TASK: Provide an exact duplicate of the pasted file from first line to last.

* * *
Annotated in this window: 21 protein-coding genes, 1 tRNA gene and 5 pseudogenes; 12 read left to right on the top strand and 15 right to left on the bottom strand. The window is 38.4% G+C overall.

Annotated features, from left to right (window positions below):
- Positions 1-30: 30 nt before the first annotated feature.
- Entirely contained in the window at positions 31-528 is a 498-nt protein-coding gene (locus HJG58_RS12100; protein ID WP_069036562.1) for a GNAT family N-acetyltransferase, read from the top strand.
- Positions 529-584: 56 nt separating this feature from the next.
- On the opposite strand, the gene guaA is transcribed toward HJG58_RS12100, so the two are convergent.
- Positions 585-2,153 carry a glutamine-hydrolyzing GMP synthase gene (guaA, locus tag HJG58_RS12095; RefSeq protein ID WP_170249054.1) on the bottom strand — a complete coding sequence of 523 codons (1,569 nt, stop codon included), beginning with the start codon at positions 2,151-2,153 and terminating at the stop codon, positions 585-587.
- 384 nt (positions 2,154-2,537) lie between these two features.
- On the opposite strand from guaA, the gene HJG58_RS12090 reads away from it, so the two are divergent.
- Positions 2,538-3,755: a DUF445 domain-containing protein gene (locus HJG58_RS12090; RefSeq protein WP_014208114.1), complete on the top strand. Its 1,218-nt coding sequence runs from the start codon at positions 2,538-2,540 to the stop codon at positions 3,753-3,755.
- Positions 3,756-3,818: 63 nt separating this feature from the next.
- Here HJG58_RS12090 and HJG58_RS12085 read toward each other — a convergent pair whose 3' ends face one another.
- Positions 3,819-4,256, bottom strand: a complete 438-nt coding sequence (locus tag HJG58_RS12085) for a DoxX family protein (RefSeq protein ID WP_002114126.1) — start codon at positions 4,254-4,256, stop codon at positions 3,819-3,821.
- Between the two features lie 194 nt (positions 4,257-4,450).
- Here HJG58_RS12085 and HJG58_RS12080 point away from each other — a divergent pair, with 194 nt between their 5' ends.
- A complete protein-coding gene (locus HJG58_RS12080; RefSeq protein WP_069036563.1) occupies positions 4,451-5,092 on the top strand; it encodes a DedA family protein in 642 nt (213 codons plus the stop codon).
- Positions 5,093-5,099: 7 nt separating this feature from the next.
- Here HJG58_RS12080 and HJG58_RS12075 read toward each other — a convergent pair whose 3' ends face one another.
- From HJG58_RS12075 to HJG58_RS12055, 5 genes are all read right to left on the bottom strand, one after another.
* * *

Annotated in this window: 21 protein-coding genes, 1 tRNA gene and 5 pseudogenes; 12 read left to right on the top strand and 15 right to left on the bottom strand. The window is 38.4% G+C overall.

Annotated features, from left to right (window positions below):
- Positions 1-30: 30 nt before the first annotated feature.
- Entirely contained in the window at positions 31-528 is a 498-nt protein-coding gene (locus HJG58_RS12100; protein ID WP_069036562.1) for a GNAT family N-acetyltransferase, read from the top strand.
- Positions 529-584: 56 nt separating this feature from the next.
- On the opposite strand, the gene guaA is transcribed toward HJG58_RS12100, so the two are convergent.
- Positions 585-2,153 carry a glutamine-hydrolyzing GMP synthase gene (guaA, locus tag HJG58_RS12095; RefSeq protein ID WP_170249054.1) on the bottom strand — a complete coding sequence of 523 codons (1,569 nt, stop codon included), beginning with the start codon at positions 2,151-2,153 and terminating at the stop codon, positions 585-587.
- 384 nt (positions 2,154-2,537) lie between these two features.
- On the opposite strand from guaA, the gene HJG58_RS12090 reads away from it, so the two are divergent.
- Positions 2,538-3,755: a DUF445 domain-containing protein gene (locus HJG58_RS12090; RefSeq protein WP_014208114.1), complete on the top strand. Its 1,218-nt coding sequence runs from the start codon at positions 2,538-2,540 to the stop codon at positions 3,753-3,755.
- Positions 3,756-3,818: 63 nt separating this feature from the next.
- Here HJG58_RS12090 and HJG58_RS12085 read toward each other — a convergent pair whose 3' ends face one another.
- Positions 3,819-4,256, bottom strand: a complete 438-nt coding sequence (locus tag HJG58_RS12085) for a DoxX family protein (RefSeq protein ID WP_002114126.1) — start codon at positions 4,254-4,256, stop codon at positions 3,819-3,821.
- Between the two features lie 194 nt (positions 4,257-4,450).
- Here HJG58_RS12085 and HJG58_RS12080 point away from each other — a divergent pair, with 194 nt between their 5' ends.
- A complete protein-coding gene (locus HJG58_RS12080; RefSeq protein WP_069036563.1) occupies positions 4,451-5,092 on the top strand; it encodes a DedA family protein in 642 nt (213 codons plus the stop codon).
- Positions 5,093-5,099: 7 nt separating this feature from the next.
- Here HJG58_RS12080 and HJG58_RS12075 read toward each other — a convergent pair whose 3' ends face one another.
- From HJG58_RS12075 to HJG58_RS12055, 5 genes are all read right to left on the bottom strand, one after another.